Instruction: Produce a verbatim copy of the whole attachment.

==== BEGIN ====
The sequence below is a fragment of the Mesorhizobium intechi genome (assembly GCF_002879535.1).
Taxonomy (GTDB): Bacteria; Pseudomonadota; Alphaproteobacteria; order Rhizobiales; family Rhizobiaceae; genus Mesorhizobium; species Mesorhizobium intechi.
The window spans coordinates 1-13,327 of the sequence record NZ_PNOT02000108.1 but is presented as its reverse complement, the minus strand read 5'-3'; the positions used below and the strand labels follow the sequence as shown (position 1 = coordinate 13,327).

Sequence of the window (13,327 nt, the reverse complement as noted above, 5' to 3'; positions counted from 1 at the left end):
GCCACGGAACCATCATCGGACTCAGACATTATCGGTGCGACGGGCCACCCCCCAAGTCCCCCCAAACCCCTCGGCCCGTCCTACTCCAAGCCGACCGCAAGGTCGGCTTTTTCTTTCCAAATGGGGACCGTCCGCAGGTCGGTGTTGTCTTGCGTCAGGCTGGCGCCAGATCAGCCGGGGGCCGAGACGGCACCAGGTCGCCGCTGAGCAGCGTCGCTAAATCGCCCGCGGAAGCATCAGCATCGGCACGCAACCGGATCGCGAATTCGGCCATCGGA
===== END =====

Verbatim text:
The sequence below is a fragment of the Mesorhizobium intechi genome (assembly GCF_002879535.1).
Taxonomy (GTDB): Bacteria; Pseudomonadota; Alphaproteobacteria; order Rhizobiales; family Rhizobiaceae; genus Mesorhizobium; species Mesorhizobium intechi.
The window spans coordinates 1-13,327 of the sequence record NZ_PNOT02000108.1 but is presented as its reverse complement, the minus strand read 5'-3'; the positions used below and the strand labels follow the sequence as shown (position 1 = coordinate 13,327).

Sequence of the window (13,327 nt, the reverse complement as noted above, 5' to 3'; positions counted from 1 at the left end):
GCCACGGAACCATCATCGGACTCAGACATTATCGGTGCGACGGGCCACCCCCCAAGTCCCCCCAAACCCCTCGGCCCGTCCTACTCCAAGCCGACCGCAAGGTCGGCTTTTTCTTTCCAAATGGGGACCGTCCGCAGGTCGGTGTTGTCTTGCGTCAGGCTGGCGCCAGATCAGCCGGGGGCCGAGACGGCACCAGGTCGCCGCTGAGCAGCGTCGCTAAATCGCCCGCGGAAGCATCAGCATCGGCACGCAACCGGATCGCGAATTCGGCCATCGGA